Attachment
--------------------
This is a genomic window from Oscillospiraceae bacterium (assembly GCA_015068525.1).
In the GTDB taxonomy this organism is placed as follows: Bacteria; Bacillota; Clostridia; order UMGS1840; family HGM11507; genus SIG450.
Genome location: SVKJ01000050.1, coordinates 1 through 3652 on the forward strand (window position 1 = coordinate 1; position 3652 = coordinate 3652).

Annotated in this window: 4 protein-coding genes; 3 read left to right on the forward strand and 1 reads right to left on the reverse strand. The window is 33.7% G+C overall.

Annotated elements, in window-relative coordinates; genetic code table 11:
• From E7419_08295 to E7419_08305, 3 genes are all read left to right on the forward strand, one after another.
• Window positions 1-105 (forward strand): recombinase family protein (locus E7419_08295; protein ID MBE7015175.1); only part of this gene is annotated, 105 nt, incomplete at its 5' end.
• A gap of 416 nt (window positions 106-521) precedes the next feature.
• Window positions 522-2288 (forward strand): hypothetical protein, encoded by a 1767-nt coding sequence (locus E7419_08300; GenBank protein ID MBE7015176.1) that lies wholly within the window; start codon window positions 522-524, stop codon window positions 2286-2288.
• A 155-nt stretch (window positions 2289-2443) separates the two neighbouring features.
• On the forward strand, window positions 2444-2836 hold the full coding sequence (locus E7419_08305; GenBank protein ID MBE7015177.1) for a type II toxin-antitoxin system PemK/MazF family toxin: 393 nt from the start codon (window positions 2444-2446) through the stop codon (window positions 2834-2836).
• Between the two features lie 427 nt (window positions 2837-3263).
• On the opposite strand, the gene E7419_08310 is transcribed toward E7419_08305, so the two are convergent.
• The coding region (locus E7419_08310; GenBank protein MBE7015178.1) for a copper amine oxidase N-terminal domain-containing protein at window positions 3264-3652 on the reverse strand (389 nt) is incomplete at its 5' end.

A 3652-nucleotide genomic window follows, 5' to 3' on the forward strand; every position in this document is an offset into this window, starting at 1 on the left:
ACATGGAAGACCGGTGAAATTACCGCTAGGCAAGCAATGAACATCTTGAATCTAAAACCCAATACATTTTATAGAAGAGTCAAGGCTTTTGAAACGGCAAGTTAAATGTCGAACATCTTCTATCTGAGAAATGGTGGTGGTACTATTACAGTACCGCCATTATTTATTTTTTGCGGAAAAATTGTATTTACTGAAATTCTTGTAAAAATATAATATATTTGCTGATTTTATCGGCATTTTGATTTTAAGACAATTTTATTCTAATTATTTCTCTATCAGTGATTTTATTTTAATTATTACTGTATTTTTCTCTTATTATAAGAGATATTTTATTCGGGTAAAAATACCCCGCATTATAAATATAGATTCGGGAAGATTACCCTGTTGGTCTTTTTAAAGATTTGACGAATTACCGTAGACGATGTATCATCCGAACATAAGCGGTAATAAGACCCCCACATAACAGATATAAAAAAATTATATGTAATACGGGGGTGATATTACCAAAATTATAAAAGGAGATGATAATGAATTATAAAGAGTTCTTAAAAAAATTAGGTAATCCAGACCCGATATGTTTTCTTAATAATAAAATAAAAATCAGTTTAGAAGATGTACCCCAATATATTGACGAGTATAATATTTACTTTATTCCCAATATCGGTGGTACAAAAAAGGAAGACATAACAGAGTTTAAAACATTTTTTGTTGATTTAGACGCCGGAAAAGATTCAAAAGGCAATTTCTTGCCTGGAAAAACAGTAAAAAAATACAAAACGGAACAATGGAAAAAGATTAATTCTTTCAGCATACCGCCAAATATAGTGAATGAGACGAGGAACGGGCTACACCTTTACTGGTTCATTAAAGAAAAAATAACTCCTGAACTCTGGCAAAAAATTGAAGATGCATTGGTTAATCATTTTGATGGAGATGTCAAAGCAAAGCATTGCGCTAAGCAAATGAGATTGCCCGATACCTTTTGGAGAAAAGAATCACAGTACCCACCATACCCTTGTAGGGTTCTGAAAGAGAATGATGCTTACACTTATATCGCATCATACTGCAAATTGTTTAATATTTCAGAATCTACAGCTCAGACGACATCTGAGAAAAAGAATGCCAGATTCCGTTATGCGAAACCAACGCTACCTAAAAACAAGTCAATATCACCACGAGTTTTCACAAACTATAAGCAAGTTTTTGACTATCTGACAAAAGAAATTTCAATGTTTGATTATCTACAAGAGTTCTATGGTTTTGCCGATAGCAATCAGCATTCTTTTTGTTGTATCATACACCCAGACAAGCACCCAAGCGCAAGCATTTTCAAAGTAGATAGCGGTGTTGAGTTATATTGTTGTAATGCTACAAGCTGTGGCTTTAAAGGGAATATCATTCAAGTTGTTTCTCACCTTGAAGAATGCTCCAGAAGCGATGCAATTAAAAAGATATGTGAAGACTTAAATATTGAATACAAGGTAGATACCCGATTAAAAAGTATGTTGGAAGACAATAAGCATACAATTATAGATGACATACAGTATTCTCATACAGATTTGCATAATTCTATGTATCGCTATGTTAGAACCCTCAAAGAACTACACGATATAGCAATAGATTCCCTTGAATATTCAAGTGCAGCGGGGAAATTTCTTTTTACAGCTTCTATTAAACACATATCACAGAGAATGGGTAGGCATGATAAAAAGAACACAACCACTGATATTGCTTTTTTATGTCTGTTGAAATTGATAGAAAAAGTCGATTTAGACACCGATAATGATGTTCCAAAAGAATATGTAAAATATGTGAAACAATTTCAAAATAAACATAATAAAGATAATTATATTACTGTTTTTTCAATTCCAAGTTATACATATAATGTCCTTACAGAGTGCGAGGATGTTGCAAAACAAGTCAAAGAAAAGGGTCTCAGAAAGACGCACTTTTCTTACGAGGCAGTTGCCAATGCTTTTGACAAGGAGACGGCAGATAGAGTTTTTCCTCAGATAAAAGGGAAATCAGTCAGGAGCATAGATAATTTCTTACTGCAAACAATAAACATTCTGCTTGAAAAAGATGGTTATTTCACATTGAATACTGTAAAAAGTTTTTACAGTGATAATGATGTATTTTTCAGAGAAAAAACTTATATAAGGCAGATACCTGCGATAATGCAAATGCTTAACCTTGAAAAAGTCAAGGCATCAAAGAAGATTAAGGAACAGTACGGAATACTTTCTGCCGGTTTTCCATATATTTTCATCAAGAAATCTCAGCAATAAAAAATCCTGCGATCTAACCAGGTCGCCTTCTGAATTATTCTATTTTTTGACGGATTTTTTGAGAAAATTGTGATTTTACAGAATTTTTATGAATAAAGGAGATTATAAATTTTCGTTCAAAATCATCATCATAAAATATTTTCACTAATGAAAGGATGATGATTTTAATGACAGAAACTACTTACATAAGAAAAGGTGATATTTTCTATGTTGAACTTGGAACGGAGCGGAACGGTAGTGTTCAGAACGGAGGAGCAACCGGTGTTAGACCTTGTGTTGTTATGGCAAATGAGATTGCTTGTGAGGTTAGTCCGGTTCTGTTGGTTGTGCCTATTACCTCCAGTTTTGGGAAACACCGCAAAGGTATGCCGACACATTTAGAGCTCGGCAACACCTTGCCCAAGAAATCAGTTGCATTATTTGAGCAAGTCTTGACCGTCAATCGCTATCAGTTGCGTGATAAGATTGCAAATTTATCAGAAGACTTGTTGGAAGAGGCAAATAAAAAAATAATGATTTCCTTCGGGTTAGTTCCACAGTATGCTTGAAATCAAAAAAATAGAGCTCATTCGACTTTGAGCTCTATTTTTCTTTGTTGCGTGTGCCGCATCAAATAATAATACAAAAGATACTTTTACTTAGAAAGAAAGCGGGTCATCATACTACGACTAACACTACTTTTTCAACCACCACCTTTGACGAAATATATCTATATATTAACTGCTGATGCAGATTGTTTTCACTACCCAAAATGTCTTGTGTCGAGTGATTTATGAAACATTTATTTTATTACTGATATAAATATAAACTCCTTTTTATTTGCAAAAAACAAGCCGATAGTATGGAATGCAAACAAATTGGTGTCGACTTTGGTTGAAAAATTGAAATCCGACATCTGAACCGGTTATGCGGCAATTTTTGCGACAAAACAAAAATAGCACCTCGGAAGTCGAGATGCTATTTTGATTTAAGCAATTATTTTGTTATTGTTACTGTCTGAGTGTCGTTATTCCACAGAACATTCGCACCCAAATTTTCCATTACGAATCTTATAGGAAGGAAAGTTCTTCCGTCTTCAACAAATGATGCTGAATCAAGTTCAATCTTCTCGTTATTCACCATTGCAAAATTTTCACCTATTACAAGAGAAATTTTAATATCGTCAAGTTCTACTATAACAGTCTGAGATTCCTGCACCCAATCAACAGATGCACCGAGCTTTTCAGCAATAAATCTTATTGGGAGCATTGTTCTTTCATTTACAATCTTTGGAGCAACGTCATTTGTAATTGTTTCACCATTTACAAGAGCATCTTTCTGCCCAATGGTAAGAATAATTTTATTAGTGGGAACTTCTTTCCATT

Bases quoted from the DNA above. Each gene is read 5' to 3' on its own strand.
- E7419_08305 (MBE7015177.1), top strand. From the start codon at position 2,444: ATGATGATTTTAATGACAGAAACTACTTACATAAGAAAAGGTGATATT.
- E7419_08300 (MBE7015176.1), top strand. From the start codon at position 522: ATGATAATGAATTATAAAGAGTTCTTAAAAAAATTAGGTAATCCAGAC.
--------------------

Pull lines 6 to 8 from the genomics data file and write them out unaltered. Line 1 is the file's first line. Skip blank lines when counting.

• From E7419_08295 to E7419_08305, 3 genes are all read left to right on the forward strand, one after another.
• Window positions 1-105 (forward strand): recombinase family protein (locus E7419_08295; protein ID MBE7015175.1); only part of this gene is annotated, 105 nt, incomplete at its 5' end.
• A gap of 416 nt (window positions 106-521) precedes the next feature.